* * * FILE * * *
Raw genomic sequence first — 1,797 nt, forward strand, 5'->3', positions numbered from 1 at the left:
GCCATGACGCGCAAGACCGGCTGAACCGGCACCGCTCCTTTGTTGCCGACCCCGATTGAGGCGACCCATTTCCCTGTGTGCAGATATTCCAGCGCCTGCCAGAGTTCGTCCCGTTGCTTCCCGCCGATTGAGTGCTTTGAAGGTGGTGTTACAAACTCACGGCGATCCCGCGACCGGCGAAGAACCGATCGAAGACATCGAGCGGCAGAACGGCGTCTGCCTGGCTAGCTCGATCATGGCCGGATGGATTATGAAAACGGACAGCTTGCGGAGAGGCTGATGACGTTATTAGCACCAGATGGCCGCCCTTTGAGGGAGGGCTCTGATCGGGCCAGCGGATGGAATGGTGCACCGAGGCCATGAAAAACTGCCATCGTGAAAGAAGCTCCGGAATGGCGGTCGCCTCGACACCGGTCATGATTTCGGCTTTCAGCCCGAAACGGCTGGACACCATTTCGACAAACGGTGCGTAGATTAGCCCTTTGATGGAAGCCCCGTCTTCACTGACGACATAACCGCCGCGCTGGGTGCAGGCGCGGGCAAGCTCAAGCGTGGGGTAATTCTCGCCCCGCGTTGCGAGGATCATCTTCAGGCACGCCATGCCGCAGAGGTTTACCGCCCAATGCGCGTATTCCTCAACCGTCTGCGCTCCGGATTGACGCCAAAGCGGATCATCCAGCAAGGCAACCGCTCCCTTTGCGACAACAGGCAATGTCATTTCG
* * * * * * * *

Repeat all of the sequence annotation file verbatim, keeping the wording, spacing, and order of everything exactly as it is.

Raw genomic sequence first — 1,797 nt, forward strand, 5'->3', positions numbered from 1 at the left:
GCCATGACGCGCAAGACCGGCTGAACCGGCACCGCTCCTTTGTTGCCGACCCCGATTGAGGCGACCCATTTCCCTGTGTGCAGATATTCCAGCGCCTGCCAGAGTTCGTCCCGTTGCTTCCCGCCGATTGAGTGCTTTGAAGGTGGTGTTACAAACTCACGGCGATCCCGCGACCGGCGAAGAACCGATCGAAGACATCGAGCGGCAGAACGGCGTCTGCCTGGCTAGCTCGATCATGGCCGGATGGATTATGAAAACGGACAGCTTGCGGAGAGGCTGATGACGTTATTAGCACCAGATGGCCGCCCTTTGAGGGAGGGCTCTGATCGGGCCAGCGGATGGAATGGTGCACCGAGGCCATGAAAAACTGCCATCGTGAAAGAAGCTCCGGAATGGCGGTCGCCTCGACACCGGTCATGATTTCGGCTTTCAGCCCGAAACGGCTGGACACCATTTCGACAAACGGTGCGTAGATTAGCCCTTTGATGGAAGCCCCGTCTTCACTGACGACATAACCGCCGCGCTGGGTGCAGGCGCGGGCAAGCTCAAGCGTGGGGTAATTCTCGCCCCGCGTTGCGAGGATCATCTTCAGGCACGCCATGCCGCAGAGGTTTACCGCCCAATGCGCGTATTCCTCAACCGTCTGCGCTCCGGATTGACGCCAAAGCGGATCATCCAGCAAGGCAACCGCTCCCTTTGCGACAACAGGCAATGTCATTTCG